Pennsylvania Looks to Legalize Payday Loans by Calling Them “Mirco-Loans”

The exploitation of the poor through payday loans in America is one of the most underreported stories of 2013, even within the alternative media world.  I first wrote about it and the role our big bailed out banks play back in February in my piece:  TBTF Banks Enter Payday Loan Business with 500% Interest Rates.

The problem with stories like this getting such little coverage, is that the trend will invariably spread like a cancer without public awareness and outrage.  Take Pennsylvania for example.  The state has laws that make payday loans illegal, but state legislators want to do away with this.  They made their first attempt back in 2012 with House Bill 2191, which never made it to the floor for a vote.  Not being the types to take no for an answer, the state legislators are back.  This time state Sen. Patrick Browne is looking for co-sponsors for a bill that would allow punitive interest rates under the guise of calling it micro-lending.  From the Post-Gazette:

“A rose by any other name” equals a rose.

“Put lipstick on a pig” equals a pig.

“Micro-loan program” equals a predatory payday loan/debt trap.

Seeking to protect vulnerable people from being trapped in a vicious debt cycle, Pennsylvania has long outlawed the usurious practice of predatory payday loans.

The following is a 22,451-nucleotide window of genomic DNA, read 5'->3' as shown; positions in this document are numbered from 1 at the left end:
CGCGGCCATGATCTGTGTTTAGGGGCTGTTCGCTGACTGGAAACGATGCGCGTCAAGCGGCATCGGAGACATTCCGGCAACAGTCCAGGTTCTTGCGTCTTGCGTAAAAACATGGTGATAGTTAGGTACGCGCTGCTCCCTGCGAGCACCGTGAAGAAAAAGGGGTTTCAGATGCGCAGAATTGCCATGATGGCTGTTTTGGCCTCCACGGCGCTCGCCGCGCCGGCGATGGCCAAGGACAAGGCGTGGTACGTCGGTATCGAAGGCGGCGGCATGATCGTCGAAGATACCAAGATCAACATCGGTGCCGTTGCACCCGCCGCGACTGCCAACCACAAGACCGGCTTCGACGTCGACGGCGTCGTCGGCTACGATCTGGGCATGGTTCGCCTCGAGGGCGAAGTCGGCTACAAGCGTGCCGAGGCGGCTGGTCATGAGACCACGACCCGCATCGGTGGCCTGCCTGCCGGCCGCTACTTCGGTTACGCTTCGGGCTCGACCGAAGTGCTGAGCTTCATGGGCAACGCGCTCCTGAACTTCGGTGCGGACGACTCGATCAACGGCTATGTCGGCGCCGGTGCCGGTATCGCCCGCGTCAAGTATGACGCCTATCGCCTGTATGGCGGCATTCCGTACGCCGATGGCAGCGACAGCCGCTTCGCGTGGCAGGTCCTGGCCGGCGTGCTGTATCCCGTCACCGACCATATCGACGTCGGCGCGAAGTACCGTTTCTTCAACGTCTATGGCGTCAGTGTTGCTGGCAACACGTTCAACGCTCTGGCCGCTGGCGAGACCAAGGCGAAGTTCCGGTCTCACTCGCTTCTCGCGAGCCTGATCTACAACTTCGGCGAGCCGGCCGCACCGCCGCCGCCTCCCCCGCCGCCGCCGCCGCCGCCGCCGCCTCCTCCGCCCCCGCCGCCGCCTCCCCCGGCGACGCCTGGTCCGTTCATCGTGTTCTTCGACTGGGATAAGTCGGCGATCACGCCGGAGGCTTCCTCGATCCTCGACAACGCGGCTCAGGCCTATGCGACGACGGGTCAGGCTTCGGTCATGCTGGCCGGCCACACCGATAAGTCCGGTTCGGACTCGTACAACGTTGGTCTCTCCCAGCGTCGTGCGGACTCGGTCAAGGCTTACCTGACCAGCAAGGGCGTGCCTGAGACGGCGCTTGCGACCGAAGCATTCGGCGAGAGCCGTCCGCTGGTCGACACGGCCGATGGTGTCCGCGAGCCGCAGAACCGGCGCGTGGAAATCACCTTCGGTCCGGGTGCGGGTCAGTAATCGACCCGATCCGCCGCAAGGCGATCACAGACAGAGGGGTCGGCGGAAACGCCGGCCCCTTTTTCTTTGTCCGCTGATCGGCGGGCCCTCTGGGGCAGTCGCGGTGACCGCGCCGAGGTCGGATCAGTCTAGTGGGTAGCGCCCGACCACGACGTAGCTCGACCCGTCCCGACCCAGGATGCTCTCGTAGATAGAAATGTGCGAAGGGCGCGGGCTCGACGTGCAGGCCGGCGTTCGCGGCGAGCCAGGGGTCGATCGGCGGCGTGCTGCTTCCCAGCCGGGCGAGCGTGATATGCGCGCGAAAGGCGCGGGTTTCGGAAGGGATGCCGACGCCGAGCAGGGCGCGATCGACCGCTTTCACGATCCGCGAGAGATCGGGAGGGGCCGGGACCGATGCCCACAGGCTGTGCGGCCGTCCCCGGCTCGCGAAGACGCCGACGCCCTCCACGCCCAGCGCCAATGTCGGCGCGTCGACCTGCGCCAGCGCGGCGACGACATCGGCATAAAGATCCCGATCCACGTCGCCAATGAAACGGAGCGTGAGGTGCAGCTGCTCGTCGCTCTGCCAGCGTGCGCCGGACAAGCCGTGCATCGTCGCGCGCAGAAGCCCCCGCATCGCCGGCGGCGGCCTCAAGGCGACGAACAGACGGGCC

However, lenders are trying to undo these limits. Last year, House Bill 2191, which would have undone this 100-plus-year-old protection, thankfully never made it to the floor for a vote.

While no such legislation has yet to be introduced, state Sen. Patrick Browne, R-Allentown, is seeking co-sponsors. Rather than calling it “payday lending,” it is touted as a “micro-loan program” promising a “reasonable annual percentage interest rate” to “eliminate the endless cycle of debt,” to “strengthen consumer protection” and to “protect our military families and veterans.”

If you’d like to read Sen. Browne’s proposal, click here, but I think the first bullet says it all.

  •  Reasonable Annual Percentage Interest Rates – The bill limits each loan to a simple annual interest rate of 28%.  Each loan would have an application fee and a processing fee of no more than 5% of the loan amount respectively.  Application fees would have further dollar caps based on the size of the loan.  Both fees have been previously authorized by the General Assembly for other loan products or the concepts have been accepted by Federal regulators such as for federally-regulated credit products such as short term loans by credit unions or annual fees for credit cards. 

Yep, bailed out banks can borrow for basically nothing from the Federal Reserve, but peasants in PA should feel grateful for “reasonable” 28% loans.  What a feudalistic joke this nation has become.

Full Post-Gazette article here.

In Liberty,